Apparently, we are still living in the 19th century; at least that's what the BBC news website Magazine would have us believe. An article called, provocatively, "Murder, mayhem, and museums," suggests that lasting peace in Iraq may be accomplished through building museums out of Saddam's palaces. Certainly, by making something "part of history," within a museum, you remove its active power potential. But to rebuild/recreate civilization by making up museums?
Obviously I think this is more than a little problematic. Museums, as we know, are filled with power discourse, and can be considered colonial. The fact that the article interviews a curator from the British Museum (for many a symbol of the ultimate colonizing museum) just serves to underline the power disparities between the British and Iraqis.
Even more than that, I suggest that there is a disturbing class discourse here. Museums are not just places for the masses to be indoctrinated, they are also primarily middle-class sites of leisure. Middle-class intellectuals cannot be created or imposed just through building a museum; that layer of society takes a long time to build, and perhaps even longer to re-establish after traumatic events. You have to create the class first: by rebuilding universities, by creating an economy in which subsistence and survival are no longer the primary priorities, by protecting and encouraging freedom of speech and the arts. Then those people will decide what their museum will look like, and won't need the British Museum's fantasies about the cradle of civilization to patronizingly and condescendingly "help".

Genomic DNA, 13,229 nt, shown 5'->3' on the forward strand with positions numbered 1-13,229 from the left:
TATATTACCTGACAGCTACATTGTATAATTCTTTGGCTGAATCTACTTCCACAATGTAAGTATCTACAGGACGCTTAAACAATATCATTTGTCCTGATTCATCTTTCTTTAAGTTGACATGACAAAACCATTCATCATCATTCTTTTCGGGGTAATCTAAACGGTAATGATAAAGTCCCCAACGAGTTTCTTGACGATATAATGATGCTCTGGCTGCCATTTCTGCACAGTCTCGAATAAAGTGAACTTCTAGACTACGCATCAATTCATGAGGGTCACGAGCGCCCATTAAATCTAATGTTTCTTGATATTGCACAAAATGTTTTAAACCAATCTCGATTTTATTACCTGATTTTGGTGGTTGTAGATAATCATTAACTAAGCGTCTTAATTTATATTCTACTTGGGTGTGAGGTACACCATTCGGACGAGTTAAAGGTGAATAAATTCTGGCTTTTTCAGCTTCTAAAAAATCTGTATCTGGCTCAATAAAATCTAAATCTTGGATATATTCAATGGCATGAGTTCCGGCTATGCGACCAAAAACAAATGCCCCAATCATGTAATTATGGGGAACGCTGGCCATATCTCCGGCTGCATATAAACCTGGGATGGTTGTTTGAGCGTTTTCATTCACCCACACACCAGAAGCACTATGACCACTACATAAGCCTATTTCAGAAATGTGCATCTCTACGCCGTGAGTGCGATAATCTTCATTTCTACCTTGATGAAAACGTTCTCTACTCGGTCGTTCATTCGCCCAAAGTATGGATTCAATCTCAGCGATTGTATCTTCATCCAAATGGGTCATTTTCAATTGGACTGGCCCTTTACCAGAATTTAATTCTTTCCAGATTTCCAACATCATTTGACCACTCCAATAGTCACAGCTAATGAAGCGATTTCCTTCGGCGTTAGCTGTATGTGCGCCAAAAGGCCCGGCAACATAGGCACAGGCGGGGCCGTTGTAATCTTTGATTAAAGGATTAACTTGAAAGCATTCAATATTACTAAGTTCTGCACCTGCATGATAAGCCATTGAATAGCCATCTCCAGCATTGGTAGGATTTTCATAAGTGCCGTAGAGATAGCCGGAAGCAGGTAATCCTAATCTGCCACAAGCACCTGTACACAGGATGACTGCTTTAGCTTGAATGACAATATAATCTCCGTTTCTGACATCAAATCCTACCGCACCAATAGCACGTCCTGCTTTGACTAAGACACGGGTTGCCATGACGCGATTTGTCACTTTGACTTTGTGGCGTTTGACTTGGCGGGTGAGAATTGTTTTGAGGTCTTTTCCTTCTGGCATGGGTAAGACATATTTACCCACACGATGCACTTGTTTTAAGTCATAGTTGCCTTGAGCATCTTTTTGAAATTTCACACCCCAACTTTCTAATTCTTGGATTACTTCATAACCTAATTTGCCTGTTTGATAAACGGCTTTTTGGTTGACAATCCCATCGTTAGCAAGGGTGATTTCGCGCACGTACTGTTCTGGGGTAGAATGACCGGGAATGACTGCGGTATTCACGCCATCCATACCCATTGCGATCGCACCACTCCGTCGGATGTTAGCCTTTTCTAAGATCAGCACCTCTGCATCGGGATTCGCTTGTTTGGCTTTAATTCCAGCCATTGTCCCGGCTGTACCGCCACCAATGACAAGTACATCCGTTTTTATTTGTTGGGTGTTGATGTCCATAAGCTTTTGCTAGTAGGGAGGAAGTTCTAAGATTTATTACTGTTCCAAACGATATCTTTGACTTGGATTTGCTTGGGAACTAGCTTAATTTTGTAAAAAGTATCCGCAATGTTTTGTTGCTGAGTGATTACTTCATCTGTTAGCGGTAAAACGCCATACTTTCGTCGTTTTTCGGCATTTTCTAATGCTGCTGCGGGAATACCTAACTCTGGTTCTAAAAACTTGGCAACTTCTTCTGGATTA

It is all so painfully Utopian: to pick and choose the acceptable bits of Iraqi history to commemorate, and to do so in acceptably Western ways: palaces of civilization, reclaimed by the people from tyrannical dictators, repurposed to represent new freedom while paradoxically celebrating the concentrated products of the resources of the previous social structure... Is this really what people want? Is it really how we see and use museums? Is this what museums are really about?
The Attic (a name which commemorates our first physical location) is, first and foremost, a site for the research students of the School of Museum Studies at the University of Leicester: a virtual community which aims to include all students, be they campus-based and full-time, or distance-learning and overseas. But we welcome contributions from students of museum studies - and allied subject areas - from outside the School and from around the world. Here you will find a lot of serious stuff, like exhibition and research seminar reviews, conference alerts and calls for papers, but there's also some 'fluff'; the things that inspire, distract and keep us going. After all, while we may be dead serious academic types, we're human too.